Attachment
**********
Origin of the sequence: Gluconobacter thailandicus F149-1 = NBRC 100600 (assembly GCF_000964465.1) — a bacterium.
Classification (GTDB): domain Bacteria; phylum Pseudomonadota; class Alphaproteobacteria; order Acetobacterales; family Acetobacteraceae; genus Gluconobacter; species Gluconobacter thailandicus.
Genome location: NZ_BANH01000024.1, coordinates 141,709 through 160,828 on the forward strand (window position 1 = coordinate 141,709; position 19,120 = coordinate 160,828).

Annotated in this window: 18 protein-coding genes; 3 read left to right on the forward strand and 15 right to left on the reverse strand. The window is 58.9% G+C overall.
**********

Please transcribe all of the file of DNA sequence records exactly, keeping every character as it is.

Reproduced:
Origin of the sequence: Gluconobacter thailandicus F149-1 = NBRC 100600 (assembly GCF_000964465.1) — a bacterium.
Classification (GTDB): domain Bacteria; phylum Pseudomonadota; class Alphaproteobacteria; order Acetobacterales; family Acetobacteraceae; genus Gluconobacter; species Gluconobacter thailandicus.
Genome location: NZ_BANH01000024.1, coordinates 141,709 through 160,828 on the forward strand (window position 1 = coordinate 141,709; position 19,120 = coordinate 160,828).

Annotated in this window: 18 protein-coding genes; 3 read left to right on the forward strand and 15 right to left on the reverse strand. The window is 58.9% G+C overall.